Occasionally I'm asked to speak on writing or entertainment industry issues and during the course of those events, especially with young writers, I get asked certain questions with some regularity. This past week, the question was, "how do you develop your network?" The answer to that question has many components, too many to cover in a brief blog post, but subsequent events in the week highlighted one particular thing not to do when developing or maintaining your human network.
Don't waste people's time.
When you ask a fellow writer to read your material, you're asking for a commitment of their time, their experience, and their critical acumen. You're also asking them to devote their own limited creative energies on your behalf. Before you decide to call in that favor, ask yourself: why do I want this person's opinion? If you're looking for a rubber-stamp, "hey, this is wonderful," send the work to your mom. I assume if you send it to me, you want an actual, critical evaluation and that you're somehow looking to improve your work. I treat those requests with a professional's eye and try to be as honest as I can. That type of professional evaluation bundles together my decades of experience, my attention to detail, and a significant amount of mental effort. If, when you make the request, you have absolutely no intention of listening to anyone's opinion other than your own, then you have wasted my time.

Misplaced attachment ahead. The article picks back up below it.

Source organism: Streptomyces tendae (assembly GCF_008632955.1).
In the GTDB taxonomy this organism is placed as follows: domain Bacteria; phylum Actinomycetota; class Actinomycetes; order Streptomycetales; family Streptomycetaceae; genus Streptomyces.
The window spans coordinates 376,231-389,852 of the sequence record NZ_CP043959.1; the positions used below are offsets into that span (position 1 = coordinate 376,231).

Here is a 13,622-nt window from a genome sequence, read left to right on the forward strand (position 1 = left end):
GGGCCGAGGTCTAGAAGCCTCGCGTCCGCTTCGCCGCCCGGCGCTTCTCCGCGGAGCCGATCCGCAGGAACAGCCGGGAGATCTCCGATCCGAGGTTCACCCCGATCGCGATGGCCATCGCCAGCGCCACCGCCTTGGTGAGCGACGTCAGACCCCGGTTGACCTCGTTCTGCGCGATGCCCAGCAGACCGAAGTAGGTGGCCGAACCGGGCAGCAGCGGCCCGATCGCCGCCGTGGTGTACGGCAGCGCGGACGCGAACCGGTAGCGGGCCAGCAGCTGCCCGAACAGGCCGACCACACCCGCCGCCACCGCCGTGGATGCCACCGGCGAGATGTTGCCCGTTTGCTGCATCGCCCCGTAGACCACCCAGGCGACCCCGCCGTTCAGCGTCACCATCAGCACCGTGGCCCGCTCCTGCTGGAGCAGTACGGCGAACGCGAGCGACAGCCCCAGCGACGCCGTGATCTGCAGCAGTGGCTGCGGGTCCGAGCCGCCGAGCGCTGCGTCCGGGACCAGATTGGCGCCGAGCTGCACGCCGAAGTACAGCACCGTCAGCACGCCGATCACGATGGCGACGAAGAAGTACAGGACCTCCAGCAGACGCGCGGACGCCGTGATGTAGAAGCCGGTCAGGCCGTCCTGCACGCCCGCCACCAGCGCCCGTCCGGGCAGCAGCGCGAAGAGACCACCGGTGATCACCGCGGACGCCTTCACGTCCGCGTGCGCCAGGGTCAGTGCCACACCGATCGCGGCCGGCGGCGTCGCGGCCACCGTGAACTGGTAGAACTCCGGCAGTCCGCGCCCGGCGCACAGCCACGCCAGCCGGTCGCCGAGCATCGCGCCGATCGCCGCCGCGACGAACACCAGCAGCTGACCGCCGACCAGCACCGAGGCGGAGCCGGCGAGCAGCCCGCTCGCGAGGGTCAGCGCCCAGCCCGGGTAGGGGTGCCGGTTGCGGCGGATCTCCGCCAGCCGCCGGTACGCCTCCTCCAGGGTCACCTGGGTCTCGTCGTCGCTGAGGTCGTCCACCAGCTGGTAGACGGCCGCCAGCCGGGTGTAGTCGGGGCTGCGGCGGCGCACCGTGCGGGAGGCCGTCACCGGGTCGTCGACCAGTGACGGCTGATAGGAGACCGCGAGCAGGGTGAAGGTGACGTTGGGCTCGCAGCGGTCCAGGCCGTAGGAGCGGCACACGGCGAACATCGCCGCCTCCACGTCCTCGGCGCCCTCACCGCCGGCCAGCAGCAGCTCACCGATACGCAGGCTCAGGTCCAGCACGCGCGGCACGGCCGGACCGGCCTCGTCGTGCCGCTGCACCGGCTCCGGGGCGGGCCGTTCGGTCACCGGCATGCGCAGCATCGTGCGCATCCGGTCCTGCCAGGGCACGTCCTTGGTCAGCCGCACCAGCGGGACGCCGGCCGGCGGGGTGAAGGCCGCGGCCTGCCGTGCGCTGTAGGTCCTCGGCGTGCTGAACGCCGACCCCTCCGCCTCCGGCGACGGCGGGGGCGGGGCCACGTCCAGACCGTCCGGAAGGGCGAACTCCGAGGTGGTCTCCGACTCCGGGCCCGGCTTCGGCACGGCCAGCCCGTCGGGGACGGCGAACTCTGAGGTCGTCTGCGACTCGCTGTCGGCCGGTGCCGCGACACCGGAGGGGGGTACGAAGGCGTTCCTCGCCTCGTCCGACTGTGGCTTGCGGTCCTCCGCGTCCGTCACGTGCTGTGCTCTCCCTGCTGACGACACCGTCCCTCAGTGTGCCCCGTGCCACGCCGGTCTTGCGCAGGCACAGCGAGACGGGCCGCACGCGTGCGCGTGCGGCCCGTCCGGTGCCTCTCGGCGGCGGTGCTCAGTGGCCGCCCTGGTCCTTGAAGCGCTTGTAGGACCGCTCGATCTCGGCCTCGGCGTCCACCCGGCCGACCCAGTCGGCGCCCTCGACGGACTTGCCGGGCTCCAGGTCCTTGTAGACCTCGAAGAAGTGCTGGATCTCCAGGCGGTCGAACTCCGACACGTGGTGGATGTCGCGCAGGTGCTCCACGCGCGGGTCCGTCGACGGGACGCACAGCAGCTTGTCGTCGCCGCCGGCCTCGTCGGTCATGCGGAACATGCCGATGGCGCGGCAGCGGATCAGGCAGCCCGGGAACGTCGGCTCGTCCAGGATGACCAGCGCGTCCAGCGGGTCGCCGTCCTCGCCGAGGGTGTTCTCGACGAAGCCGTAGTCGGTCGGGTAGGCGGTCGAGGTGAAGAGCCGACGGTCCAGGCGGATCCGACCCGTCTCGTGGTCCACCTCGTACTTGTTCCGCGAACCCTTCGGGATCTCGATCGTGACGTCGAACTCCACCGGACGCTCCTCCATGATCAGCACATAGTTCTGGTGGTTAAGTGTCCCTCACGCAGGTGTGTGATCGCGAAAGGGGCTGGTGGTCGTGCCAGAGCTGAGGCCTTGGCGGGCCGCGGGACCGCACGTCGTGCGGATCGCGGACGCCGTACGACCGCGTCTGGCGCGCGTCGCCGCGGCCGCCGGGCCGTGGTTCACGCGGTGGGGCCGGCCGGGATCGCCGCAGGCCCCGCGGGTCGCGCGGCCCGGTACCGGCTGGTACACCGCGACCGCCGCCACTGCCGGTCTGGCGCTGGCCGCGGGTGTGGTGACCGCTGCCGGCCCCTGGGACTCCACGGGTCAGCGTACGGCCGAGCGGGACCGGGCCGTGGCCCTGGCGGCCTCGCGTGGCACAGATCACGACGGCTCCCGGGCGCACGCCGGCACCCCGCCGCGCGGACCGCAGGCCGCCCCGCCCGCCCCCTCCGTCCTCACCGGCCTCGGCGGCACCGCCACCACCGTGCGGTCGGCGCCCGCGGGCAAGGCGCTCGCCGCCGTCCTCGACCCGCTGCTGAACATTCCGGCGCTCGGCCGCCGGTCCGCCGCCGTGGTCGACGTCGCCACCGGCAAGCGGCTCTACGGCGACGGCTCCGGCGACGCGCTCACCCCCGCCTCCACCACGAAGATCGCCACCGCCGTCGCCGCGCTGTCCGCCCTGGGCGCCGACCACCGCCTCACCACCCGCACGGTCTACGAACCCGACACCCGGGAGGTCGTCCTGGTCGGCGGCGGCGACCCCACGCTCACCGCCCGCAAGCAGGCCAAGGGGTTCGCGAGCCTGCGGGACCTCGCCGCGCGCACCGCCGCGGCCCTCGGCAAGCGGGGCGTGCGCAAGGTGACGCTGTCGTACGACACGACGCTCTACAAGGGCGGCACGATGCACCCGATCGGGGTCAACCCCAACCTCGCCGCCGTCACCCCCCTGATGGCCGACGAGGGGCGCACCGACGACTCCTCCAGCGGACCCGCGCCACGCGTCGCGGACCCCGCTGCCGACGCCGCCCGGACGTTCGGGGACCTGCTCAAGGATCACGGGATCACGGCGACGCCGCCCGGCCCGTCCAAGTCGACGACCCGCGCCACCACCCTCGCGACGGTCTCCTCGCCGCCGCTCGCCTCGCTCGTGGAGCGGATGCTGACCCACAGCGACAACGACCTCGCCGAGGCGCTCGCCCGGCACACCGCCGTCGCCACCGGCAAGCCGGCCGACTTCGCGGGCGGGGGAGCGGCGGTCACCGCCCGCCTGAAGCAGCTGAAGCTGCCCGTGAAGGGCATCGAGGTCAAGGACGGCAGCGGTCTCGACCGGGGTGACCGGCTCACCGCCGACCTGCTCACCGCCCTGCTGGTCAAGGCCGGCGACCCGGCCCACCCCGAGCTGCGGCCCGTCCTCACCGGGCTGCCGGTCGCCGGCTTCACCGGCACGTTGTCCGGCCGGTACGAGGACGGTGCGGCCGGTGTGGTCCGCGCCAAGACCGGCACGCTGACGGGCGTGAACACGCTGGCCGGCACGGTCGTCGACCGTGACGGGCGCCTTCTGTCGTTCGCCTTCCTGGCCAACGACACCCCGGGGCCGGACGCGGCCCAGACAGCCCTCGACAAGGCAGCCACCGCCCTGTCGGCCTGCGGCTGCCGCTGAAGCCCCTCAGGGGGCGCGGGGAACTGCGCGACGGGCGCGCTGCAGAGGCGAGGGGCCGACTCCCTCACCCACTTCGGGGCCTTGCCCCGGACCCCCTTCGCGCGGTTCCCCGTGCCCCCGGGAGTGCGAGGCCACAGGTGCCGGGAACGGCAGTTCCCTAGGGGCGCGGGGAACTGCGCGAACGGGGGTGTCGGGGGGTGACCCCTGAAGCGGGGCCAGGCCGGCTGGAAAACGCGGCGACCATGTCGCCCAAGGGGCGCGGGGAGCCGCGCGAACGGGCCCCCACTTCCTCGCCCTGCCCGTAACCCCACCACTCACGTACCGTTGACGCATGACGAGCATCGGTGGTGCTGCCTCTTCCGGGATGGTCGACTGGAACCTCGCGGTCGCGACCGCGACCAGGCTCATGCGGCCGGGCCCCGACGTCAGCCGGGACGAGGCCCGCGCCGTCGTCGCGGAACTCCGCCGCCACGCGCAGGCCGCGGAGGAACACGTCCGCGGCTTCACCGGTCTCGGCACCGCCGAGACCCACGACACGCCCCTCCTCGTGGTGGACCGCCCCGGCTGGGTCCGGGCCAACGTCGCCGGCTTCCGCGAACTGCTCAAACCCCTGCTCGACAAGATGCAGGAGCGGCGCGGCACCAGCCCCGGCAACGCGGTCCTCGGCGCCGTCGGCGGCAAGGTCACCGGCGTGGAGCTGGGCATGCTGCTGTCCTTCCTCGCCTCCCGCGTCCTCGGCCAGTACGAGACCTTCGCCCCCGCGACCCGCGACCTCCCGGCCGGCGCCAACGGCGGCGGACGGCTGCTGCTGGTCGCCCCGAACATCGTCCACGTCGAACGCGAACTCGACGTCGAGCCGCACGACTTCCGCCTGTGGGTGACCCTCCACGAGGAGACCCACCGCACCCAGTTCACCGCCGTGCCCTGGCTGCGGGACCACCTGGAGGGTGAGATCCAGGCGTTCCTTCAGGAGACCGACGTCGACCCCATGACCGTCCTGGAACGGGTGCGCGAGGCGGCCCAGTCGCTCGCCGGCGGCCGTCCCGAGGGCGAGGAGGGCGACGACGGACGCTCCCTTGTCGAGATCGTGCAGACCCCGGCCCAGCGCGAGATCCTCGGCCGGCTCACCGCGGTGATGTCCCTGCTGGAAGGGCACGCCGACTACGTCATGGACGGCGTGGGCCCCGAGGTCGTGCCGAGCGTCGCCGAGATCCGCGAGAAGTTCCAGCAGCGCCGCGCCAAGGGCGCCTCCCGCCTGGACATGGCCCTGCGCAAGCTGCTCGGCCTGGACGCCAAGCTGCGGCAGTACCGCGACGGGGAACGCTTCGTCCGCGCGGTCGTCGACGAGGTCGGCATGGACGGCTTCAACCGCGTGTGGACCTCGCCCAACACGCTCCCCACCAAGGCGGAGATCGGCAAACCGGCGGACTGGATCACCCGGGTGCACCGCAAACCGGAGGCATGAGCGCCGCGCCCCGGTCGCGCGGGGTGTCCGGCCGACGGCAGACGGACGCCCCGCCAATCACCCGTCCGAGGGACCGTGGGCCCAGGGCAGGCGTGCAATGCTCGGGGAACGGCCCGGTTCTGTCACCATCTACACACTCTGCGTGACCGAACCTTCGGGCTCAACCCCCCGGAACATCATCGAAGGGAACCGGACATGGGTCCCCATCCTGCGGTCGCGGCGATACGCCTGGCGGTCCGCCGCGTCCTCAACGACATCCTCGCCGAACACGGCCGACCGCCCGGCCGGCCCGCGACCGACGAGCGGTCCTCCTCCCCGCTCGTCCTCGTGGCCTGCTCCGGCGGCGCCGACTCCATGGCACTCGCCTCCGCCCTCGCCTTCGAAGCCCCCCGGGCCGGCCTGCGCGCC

In that case, you have self-selected yourself out of my network. You will not be on my go-to e-mail list for job opportunities or future connections. Your name will not come up in cocktail chit-chat as "someone worth knowing". Your e-mails will no longer be acknowledged.
Networks are fragile. Respect the value of a professional's time.